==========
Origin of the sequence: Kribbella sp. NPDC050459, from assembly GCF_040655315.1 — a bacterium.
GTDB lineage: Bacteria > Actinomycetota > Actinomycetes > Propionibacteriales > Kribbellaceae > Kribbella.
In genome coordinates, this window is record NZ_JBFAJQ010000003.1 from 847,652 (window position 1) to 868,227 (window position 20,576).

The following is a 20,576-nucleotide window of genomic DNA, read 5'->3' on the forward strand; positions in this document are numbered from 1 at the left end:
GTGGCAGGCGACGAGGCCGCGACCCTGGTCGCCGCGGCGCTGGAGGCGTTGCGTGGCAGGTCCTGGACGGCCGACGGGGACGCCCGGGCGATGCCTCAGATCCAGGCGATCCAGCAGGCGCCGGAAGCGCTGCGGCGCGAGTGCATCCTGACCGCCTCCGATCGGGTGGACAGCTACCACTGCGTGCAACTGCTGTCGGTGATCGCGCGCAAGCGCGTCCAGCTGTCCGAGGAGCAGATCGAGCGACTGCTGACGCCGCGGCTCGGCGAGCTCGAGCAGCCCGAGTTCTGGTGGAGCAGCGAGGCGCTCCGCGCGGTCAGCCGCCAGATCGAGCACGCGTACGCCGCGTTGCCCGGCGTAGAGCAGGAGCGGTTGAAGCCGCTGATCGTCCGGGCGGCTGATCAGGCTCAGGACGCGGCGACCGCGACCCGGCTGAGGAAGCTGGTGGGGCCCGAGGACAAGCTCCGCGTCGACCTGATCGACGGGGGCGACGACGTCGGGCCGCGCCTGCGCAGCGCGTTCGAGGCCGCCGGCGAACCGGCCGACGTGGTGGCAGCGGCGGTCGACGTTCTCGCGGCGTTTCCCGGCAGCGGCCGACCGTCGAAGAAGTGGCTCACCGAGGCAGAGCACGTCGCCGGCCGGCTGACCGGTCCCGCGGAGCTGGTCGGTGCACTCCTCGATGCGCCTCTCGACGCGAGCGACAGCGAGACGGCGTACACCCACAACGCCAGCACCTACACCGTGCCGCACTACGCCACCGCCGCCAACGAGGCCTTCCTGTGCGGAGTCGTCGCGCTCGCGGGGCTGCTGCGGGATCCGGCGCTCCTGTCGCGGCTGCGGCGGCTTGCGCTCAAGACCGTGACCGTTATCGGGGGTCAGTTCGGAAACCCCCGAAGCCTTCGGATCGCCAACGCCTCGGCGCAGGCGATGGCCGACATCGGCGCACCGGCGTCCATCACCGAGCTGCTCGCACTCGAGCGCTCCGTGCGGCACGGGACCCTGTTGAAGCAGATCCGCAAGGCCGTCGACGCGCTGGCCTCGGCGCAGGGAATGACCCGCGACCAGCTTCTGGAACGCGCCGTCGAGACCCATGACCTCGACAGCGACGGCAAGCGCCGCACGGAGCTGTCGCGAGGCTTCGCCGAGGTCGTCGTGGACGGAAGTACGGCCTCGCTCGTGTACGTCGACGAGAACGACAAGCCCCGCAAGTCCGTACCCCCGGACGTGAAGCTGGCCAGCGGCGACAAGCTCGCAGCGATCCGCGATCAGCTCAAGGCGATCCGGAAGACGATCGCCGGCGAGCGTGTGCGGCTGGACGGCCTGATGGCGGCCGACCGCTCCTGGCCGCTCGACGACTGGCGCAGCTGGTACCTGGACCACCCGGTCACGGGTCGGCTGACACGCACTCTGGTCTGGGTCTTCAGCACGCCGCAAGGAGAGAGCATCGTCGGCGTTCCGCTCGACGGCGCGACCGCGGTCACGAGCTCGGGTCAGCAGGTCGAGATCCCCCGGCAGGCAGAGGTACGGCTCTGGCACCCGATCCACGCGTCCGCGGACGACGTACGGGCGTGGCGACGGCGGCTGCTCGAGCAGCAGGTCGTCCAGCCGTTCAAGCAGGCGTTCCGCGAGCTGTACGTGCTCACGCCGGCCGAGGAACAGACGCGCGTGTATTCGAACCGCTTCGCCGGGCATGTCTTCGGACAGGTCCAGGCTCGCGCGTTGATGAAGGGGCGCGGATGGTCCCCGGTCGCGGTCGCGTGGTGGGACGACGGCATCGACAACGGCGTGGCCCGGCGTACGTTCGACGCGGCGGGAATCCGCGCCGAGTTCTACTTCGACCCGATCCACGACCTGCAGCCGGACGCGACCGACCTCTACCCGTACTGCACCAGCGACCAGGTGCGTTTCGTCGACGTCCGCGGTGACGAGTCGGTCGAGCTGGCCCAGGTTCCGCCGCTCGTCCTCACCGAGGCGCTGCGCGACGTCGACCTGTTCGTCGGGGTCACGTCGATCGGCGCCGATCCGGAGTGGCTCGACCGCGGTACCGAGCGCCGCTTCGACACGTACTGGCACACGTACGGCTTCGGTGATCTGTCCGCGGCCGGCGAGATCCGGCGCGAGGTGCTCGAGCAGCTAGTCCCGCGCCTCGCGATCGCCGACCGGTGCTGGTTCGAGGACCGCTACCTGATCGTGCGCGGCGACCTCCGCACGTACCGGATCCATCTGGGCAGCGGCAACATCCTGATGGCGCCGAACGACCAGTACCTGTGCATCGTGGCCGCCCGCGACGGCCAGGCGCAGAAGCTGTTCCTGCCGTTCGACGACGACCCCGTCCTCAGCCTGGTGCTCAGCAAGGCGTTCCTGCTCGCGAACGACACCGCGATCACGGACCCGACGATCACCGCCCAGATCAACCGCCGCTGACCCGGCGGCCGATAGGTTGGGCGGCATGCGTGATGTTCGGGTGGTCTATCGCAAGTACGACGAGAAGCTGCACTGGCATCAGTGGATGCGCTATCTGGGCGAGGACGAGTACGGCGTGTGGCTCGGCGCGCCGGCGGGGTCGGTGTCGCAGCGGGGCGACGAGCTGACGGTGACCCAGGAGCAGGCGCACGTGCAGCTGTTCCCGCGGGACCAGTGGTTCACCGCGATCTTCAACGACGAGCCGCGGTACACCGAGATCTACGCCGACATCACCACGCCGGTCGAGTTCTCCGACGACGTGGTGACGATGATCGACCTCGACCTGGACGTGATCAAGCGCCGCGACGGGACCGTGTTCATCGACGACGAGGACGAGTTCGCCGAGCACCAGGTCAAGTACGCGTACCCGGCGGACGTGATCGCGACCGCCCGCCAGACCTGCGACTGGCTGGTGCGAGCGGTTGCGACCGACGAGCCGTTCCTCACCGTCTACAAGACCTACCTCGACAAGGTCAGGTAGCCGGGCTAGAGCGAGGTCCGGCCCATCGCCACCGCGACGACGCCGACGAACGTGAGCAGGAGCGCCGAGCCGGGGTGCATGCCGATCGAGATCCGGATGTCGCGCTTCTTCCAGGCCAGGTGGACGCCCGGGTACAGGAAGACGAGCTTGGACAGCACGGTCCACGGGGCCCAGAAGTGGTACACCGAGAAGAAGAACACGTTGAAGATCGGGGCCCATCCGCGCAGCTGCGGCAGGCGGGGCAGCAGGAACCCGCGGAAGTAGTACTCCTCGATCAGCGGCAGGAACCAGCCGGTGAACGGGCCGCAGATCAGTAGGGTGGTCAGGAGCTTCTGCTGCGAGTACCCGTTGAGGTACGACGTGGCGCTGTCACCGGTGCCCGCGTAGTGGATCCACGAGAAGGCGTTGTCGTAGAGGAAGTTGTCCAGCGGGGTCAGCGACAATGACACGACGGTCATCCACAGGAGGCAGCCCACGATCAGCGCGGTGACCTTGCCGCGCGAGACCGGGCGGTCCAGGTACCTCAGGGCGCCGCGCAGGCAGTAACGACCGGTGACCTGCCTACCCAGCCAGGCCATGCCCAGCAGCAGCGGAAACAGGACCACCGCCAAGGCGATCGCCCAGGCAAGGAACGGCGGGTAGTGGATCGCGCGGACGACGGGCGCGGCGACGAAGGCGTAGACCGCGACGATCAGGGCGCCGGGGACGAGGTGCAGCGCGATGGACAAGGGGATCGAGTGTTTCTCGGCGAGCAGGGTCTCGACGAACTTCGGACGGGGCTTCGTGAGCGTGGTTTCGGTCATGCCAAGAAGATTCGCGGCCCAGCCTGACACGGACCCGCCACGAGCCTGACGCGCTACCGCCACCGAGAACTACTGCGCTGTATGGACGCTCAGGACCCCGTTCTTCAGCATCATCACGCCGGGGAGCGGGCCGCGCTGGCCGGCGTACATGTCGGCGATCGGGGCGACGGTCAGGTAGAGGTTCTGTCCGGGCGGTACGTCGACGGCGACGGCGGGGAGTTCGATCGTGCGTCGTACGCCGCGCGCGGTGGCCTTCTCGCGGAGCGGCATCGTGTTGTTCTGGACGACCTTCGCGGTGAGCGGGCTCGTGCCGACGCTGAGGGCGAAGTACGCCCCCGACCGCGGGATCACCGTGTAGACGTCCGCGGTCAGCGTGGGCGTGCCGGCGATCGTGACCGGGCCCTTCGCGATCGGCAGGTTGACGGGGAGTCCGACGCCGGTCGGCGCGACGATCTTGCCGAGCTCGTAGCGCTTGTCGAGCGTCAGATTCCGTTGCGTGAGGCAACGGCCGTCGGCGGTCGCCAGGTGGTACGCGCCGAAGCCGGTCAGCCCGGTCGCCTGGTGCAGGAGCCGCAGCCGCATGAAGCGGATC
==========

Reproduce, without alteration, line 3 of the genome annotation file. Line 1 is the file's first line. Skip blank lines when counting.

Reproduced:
In genome coordinates, this window is record NZ_JBFAJQ010000003.1 from 847,652 (window position 1) to 868,227 (window position 20,576).